Last night we slept with most of the apartment windows open. The uncommonly arid and cool air this morning was a shock as we hastily prepared for our customary bicycle ride. The venture was however annoyingly curtailed for me when I discovered another flat tyre, the fourth in as many months. No matter. Our trusty confidant Bill Barrie, owner of Almonte Bicycle Works the “special place in the heart of cycling country to the west of Ottawa” is but a stone’s throw from our place. I spoke with Bill Barrie; he sees nothing nefarious about these latest punctures. At some length he reviewed with me the types of tyres available (we have subsequently agreed that he will order “puncture proof” tyres for installation). I left it in his capable hands – which is to say I obscured myself from the matter and told him I awaited his call. One other little thing, he saw no reason to get a new bike. Apparently the one I currently have (an Electra) meets his expectations.
The buzz of the day had just begun! It was our plan to attend the Community Centre (Poll No. 601) to cast our vote in the provincial Advance Poll. We soon learned to our moderate displeasure that we we weren’t the only ones on this exceptionally fine day who thought likewise. What is that propels universal avidity in these matters! I have no doubt that barring this first day of the Advance Poll, the other three days will be far less congested – especially at any other time than the opening hour of the day! Editor’s note: They was still a line-up when I drove by later this afternoon!
While His Lordship walked my mutilated bike to Bill Barrie (about two blocks from the Community Centre) I drove there, parked then joined the line of prospective voters already extending outside along the wall to the main door. The affair from beginning to end consumed a minimum of one hour. It left me wondering why, if complicated financial affairs with banks can be conducted on-line, the act of voting cannot be standardized on the internet. I suspect part of the reason is because of some misapprehension by the political elite that the groundlings insist upon line-ups and personal appearance, the privilege of crossing the “X” where required, in order to preserve their quaint sense of democracy in action.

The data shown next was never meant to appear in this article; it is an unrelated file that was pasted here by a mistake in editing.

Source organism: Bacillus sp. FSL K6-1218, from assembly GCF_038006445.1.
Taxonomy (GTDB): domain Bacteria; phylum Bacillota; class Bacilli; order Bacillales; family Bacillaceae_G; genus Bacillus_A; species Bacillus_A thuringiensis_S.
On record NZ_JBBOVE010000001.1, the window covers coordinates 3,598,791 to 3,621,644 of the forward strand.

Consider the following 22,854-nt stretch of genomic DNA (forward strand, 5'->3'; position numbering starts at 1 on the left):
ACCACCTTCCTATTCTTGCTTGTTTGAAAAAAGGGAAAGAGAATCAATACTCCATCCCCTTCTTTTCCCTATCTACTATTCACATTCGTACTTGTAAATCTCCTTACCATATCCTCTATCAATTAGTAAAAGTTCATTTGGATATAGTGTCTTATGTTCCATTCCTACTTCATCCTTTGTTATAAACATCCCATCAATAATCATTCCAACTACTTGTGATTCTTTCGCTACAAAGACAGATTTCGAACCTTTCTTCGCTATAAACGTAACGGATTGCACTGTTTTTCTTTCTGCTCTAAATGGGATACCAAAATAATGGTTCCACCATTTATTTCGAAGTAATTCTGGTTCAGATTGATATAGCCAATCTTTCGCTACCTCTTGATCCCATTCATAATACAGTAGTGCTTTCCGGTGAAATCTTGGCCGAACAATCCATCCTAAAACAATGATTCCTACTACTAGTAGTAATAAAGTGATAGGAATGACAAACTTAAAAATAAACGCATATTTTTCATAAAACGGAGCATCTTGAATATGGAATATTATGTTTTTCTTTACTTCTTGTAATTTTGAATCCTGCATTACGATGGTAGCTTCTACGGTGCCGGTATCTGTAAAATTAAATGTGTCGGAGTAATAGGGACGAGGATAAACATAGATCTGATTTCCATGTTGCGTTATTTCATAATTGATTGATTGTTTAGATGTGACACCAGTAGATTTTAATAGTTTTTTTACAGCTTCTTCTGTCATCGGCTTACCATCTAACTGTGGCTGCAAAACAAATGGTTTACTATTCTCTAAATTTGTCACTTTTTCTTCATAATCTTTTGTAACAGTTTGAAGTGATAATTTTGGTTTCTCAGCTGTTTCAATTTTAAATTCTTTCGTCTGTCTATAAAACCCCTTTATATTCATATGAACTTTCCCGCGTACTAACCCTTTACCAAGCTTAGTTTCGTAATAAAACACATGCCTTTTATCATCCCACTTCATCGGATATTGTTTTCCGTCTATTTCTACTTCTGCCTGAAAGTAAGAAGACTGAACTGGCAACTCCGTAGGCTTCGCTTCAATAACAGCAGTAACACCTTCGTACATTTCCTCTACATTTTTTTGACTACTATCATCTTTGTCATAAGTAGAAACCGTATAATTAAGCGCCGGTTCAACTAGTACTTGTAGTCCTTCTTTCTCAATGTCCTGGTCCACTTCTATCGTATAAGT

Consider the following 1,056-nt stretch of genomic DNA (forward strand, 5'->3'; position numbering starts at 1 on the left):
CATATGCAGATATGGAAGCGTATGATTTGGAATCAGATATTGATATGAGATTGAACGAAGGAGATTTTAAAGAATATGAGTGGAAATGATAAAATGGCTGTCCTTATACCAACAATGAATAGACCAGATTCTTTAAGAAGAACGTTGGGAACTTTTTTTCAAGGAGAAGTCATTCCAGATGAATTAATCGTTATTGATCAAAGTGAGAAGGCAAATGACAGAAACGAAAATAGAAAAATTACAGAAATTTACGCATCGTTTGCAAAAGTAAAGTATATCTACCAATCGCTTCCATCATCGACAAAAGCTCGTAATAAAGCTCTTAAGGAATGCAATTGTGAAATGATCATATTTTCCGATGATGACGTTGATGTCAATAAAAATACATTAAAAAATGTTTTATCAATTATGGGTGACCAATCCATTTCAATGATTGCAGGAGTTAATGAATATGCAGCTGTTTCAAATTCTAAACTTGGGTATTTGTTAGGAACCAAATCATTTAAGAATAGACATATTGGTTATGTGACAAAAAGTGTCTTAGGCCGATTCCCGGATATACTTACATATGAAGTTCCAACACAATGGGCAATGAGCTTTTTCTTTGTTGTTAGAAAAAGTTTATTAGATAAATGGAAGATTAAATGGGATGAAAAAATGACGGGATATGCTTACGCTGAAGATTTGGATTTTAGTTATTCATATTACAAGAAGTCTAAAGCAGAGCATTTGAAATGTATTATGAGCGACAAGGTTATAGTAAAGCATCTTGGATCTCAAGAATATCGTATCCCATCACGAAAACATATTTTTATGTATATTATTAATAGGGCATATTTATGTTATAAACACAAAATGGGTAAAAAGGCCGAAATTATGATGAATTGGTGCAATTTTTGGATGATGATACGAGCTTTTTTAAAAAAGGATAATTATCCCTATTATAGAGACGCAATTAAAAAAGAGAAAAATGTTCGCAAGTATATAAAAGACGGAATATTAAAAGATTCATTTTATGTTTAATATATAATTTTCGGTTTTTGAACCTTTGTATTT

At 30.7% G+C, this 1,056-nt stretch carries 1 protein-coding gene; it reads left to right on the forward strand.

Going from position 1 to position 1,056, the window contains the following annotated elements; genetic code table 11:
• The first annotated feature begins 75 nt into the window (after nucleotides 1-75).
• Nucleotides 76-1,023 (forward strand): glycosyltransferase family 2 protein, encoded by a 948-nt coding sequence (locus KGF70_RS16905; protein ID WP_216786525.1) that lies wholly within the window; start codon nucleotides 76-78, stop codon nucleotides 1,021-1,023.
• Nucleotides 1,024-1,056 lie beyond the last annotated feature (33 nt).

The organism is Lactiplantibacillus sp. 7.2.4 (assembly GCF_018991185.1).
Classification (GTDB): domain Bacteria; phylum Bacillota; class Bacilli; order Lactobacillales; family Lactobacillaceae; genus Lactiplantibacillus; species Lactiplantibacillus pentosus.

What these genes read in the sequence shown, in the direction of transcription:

Apart from that hissing private enquiry the endurance was mildly amusing. Initially while standing in line I rocked back and forth to remove the strain on my spine and the stress of standing upright. At other times I merely stiffened my knees and tightened my thigh muscles in an effort to restore a semblance of standing posture. When not enjoying the warm sun’s rays, I pondered annoyingly (and inwardly naturally) why the line wasn’t adjacent the wooden rails (upon which one could briefly alight for relief) alongside the driveway instead of leaning in the direction of the outer wall. Our cattle-like submission is a marvel of Nature!
Eventually His Lordship joined me in the line (a priority which I thought might trigger popular abuse or outrage but it did not). I clung to his shoulder – an act which in turn I hoped would demonstrate my complaint and subdue any uncharitable opinion. If we approached a hand rail or one of the few chairs set out, I would momentarily profit by the availability. By the time I climbed the stairs in my limited capacity and got to the main hall where the voting booths were located, I had nearly exhausted my maintenance. Younger people offered to assist. Nice though it was of them to do so, they unwittingly crowned my arrival at that class of person (usually an old fogey such as I not a damaged Olympian) who has “mobility issues”. Worse, I didn’t thwart or crawl from the inadequacy. I am now officially beyond public castigation or other insinuation. My athletic image is ruined!
The remainder of the afternoon was unexpectedly pleasant. I completed my usual 5.91Km bicycle jaunt. The weather was marvellous! I chatted along the way with W. Ross Taggart, Ontario Land Surveyor and Robert Smithson, fellow Masonic Lodge brother and son of the late J. C. Smithson, Land Registrar. The sequel to that performance as always was a drive in the automobile this time punctuated by a dip into the newest butchery in town where I bought some filet mignon, sausage, freshly baked sour dough bread, Prince Edward Island butter with sea salt and chocolate chip cookies the size of frisbees!
The curious upshot of this moderate diversion was a sudden absorption in the idea of driving across Canada to Victoria for some or all of the winter.